Today in 1965
By The Associated Press
Today’s Highlight in History:
On March 7, 1965, a march by civil rights demonstrators was violently broken up at the Edmund Pettus Bridge in Selma, Alabama, by state troopers and a sheriff’s posse in what came to be known as “Bloody Sunday.”
On this date:
In 1530, Pope Clement VII threatened to excommunicate England’s King Henry VIII if he went through with plans to marry Anne Boleyn, who became Henry’s second wife after Catherine of Aragon. (The pope made good on his excommunication threat in 1533.)
In 1793, during the French Revolutionary Wars, France declared war on Spain.
In 1850, in a three-hour speech to the U.S. Senate, Daniel Webster of Massachusetts endorsed the Compromise of 1850 as a means of preserving the Union
In 1918, Japanese corporation Panasonic had its beginnings as Konosuke Matsushita (maht-soosh-tah) founded Matsushita Electric Housewares Manufacturing Works in Osaka. The musical comedy “Oh, Look!” featuring the song “I’m Always Chasing Rainbows” opened on Broadway.
Ten years ago:
On the heels of a gloomy report that 63,000 jobs were lost in February 2008, President George W. Bush said “it’s clear our economy has slowed” as he tried to reassure an anxious public that the long-term outlook was good. Pulitzer Prize-winning author Samantha Power, who was acting as an adviser to Barack Obama, resigned after calling rival Hillary Rodham Clinton “a monster.” Leon Greenman, the only Englishman sent to the Auschwitz concentration camp, died in London at age 97.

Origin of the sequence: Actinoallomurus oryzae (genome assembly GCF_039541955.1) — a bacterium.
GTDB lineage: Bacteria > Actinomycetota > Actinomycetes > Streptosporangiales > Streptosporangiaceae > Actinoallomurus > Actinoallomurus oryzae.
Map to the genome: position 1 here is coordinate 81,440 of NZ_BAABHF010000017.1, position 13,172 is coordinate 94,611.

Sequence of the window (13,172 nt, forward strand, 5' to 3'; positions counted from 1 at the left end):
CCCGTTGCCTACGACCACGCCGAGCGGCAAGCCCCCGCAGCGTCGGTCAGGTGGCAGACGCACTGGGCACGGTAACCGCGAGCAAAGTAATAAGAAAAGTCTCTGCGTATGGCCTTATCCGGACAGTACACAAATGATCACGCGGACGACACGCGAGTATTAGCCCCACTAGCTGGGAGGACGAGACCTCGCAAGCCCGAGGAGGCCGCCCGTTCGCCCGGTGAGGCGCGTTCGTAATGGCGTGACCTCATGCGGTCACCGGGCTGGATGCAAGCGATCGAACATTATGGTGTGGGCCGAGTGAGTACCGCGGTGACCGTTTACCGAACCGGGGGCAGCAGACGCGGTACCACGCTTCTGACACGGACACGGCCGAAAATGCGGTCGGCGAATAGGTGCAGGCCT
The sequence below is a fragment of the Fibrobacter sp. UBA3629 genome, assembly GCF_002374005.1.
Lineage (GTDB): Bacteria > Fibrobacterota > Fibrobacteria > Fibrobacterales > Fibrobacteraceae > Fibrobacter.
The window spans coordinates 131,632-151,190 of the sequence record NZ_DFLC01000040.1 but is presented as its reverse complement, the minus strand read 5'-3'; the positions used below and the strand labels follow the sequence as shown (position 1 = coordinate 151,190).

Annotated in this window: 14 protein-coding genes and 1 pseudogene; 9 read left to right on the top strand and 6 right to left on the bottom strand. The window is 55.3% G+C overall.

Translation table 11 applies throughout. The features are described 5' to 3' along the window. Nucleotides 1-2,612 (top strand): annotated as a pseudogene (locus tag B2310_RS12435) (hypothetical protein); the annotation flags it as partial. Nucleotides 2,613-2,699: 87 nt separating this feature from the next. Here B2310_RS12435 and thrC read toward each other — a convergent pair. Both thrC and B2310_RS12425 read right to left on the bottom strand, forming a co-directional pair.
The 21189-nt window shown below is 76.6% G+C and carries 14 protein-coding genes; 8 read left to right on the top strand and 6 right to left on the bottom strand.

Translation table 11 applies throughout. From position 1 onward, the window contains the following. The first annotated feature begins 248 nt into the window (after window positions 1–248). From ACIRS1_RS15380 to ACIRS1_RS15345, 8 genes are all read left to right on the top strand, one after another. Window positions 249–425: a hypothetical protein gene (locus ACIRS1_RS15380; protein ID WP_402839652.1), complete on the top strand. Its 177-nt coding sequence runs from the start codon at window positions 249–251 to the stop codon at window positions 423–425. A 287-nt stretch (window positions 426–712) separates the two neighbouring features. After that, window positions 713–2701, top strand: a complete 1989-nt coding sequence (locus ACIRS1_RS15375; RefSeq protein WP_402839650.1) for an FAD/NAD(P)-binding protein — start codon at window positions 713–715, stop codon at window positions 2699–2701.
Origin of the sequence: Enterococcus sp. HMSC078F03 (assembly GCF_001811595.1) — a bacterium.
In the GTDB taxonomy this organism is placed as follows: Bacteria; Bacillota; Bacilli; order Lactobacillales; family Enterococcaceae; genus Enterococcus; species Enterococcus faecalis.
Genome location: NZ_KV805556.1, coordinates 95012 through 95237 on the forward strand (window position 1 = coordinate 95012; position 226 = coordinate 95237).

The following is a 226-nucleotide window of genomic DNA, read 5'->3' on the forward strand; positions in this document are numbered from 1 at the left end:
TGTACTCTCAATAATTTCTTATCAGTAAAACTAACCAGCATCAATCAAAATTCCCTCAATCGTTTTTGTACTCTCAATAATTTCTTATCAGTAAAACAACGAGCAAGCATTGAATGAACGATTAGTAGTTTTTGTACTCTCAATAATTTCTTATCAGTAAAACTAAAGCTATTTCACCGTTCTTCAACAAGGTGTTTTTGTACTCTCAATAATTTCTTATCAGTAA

Five years ago:
The U.N. Security Council voted unanimously for tough new sanctions to punish North Korea for its latest nuclear test; a furious Pyongyang threatened a nuclear strike against the United States. The Senate confirmed John Brennan to be CIA director, 63-34, after the Obama administration bowed to demands from Republicans blocking the nomination and stated explicitly there were limits to the president’s power to use drones against U.S. terror suspects on American soil. Sybil Christopher, 83, the wife Richard Burton left in 1963 to marry Elizabeth Taylor, and who became a theater producer and nightclub founder, died in New York.
One year ago:
WikiLeaks published thousands of documents described as secret files about CIA hacking tools the government employed to break into users’ computers, mobile phones and even smart TVs from companies like Apple, Google, Microsoft and Samsung. The Commerce Department reported the U.S. trade deficit jumped in January 2017 by 9.6 percent to $48.5 billion, the highest level in nearly five years as a flood of mobile phones and other consumer products widened America’s trade gap with China. A freight train smashed into a charter bus at a rail crossing in Biloxi, Mississippi, leaving four people dead.
TV personality Willard Scott is 84. International Motorsports Hall of Famer Janet Guthrie is 80. Actor Daniel J. Travanti is 78. Entertainment executive Michael Eisner is 76. Rock musician Chris White (The Zombies) is 75. Rock singer Peter Wolf is 72. Rock musician Matthew Fisher (Procol Harum) is 72. Pro Football Hall of Famer Franco Harris is 68. Pro and College Football Hall of Famer Lynn Swann is 66. Rhythm-and-blues singer-musician Ernie Isley (The Isley Brothers) is 66.